As he closed his speech, he reminded his audience of the dream he had in mind that he delivered in his speech, “I Have a Dream.” He imposed the task of asserting his/her rights and privileges and protecting liberation from those who threaten to take it away.

He firmly believes in the full realization of his dream—only if each one will work together for that one purpose of equality and justice. He admits that he cannot do it alone, he would need the help not just of some but of all (Burke, 2005).

No Sense for Waiting

In his speech entitled “Why We Can’t Wait” that he delivered in 1964, Martin dealt with the same issues he was fighting for from the start, only this time from a different angle—with different perspective.

Racial issues of equality and discrimination has been discussed over the past hundred of years, even before the birth of Martin.

For Martin, the issue was no longer what was denied of the Negroes. Rather, how long overdue these rights and privileges were denied.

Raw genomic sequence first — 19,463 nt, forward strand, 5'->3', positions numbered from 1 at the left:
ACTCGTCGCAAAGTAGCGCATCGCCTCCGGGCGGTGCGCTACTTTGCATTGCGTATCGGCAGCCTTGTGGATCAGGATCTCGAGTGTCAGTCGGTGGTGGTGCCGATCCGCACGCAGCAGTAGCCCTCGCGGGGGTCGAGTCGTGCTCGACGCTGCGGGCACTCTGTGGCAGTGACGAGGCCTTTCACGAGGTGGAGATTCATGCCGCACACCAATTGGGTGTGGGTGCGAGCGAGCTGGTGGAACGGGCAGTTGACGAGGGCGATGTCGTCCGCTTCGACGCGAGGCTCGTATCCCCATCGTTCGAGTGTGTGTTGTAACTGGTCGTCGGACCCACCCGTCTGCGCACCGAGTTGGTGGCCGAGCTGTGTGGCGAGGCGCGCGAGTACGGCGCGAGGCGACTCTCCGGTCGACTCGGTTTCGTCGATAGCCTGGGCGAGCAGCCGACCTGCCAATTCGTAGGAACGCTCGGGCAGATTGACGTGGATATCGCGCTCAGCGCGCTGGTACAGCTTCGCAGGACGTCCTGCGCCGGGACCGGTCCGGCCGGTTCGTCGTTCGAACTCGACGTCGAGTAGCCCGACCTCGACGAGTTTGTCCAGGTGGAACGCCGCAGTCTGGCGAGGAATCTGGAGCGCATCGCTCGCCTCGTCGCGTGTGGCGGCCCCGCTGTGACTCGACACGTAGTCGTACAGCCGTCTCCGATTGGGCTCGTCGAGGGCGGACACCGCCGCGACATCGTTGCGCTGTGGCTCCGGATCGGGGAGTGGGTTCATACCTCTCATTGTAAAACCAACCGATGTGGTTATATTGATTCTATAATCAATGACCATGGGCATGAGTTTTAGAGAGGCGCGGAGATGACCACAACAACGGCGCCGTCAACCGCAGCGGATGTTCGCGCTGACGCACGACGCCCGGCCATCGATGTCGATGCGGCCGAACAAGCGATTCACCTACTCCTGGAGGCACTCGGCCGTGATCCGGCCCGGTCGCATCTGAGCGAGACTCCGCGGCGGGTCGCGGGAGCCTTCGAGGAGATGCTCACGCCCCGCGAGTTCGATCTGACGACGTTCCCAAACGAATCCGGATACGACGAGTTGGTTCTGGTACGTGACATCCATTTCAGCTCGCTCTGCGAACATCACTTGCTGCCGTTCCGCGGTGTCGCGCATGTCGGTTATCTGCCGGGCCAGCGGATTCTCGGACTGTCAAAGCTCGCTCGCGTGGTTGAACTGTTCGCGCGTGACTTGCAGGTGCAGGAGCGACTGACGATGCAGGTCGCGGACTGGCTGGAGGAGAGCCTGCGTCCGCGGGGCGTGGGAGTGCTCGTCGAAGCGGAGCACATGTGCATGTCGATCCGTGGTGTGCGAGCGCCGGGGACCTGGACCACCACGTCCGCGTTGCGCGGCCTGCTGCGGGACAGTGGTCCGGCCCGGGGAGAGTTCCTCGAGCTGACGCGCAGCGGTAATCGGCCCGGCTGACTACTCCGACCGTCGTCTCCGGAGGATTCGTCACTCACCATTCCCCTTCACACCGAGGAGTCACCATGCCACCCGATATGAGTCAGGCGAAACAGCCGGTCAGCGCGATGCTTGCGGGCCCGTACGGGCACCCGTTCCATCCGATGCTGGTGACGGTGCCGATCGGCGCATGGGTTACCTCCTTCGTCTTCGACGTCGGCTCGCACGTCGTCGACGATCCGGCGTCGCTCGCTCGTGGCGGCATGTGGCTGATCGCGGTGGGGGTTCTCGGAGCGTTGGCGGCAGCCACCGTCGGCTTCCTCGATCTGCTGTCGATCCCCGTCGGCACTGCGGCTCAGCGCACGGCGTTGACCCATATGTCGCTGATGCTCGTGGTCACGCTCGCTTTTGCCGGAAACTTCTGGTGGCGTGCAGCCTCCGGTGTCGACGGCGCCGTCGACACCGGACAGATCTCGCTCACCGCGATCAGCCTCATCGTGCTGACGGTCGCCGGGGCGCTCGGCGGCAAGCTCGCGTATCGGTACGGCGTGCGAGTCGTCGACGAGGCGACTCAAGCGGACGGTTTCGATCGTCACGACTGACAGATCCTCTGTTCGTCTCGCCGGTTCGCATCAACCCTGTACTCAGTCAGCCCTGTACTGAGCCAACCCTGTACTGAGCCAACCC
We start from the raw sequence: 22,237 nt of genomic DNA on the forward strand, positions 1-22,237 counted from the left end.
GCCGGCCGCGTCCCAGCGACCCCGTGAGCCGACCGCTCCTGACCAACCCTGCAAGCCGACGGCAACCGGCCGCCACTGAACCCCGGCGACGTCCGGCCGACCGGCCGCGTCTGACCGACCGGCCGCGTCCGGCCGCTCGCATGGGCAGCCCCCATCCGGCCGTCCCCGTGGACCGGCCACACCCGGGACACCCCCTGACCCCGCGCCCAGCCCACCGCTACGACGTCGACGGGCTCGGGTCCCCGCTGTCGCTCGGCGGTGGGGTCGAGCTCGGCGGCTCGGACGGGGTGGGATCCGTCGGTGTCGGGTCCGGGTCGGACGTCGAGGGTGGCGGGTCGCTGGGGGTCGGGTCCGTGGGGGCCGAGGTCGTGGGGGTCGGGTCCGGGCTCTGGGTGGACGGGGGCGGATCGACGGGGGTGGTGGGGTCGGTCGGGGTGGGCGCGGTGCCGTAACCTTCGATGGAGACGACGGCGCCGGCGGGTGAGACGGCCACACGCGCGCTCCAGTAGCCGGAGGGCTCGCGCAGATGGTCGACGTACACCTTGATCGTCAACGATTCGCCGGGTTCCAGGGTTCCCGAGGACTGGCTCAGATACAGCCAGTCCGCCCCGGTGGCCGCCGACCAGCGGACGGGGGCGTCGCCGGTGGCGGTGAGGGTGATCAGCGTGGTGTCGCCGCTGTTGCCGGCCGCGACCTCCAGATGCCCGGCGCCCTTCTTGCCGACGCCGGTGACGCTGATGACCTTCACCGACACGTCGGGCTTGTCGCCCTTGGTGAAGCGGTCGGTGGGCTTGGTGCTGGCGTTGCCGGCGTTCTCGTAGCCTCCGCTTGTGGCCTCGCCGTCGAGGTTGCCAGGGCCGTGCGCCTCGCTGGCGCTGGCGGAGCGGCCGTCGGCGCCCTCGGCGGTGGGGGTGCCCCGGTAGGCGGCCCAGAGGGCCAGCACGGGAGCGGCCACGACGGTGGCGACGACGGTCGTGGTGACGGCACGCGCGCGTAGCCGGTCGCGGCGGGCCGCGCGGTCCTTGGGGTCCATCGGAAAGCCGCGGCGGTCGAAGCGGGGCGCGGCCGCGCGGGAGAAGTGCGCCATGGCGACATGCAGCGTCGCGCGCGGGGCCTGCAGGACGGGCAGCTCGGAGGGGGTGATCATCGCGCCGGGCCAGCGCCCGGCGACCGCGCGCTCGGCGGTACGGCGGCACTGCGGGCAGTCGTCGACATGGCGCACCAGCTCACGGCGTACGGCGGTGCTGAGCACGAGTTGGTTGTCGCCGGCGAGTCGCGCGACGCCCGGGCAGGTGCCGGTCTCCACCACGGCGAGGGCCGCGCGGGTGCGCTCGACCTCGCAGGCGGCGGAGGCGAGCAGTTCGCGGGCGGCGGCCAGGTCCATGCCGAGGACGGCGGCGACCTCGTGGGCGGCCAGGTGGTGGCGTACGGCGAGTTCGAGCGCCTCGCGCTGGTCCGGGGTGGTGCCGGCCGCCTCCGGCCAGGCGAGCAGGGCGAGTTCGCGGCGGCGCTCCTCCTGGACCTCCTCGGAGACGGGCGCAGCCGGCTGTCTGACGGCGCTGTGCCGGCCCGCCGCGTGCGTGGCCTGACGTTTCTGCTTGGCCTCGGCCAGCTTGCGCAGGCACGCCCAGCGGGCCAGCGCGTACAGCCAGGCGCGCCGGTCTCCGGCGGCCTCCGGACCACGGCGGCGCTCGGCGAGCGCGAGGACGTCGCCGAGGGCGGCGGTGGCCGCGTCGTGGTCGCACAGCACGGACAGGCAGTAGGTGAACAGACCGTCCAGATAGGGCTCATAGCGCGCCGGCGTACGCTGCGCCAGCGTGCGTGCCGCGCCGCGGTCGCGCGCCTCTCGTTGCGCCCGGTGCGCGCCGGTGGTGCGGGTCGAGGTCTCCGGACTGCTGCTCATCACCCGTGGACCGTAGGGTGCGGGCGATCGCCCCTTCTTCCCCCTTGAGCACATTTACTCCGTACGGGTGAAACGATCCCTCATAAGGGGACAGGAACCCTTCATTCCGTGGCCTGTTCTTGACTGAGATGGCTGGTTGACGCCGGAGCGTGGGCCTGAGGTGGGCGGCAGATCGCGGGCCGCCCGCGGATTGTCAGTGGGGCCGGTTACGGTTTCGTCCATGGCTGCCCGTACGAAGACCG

Martin, this time, was concerned when his dream will be fully realized.

Instead of calling forth for his fellowmen to assert their rights, he imposed the task on them to do assert their rights now—not later, or even tomorrow, but at the very moment, at the very venue.

From the idea of being liberated from social injustice and discrimination, Martin adds to his protest of liberation from racism the term “now”—no longer can he wait, and no longer should the Negroes wait (Rockwell, 2003).

Conclusion

Martin Luther King is a dedicated man of God. He can be considered the modern Apostle Paul, traveling the world to spread the word, and bring enlightenment to the unfortunate marginalized hidden in the dark.

His social and political ideas were not just based from history, his experiences, his learning, but they are anchored in all hopes that someday, more men will share the same passion and ideologies he has for human race.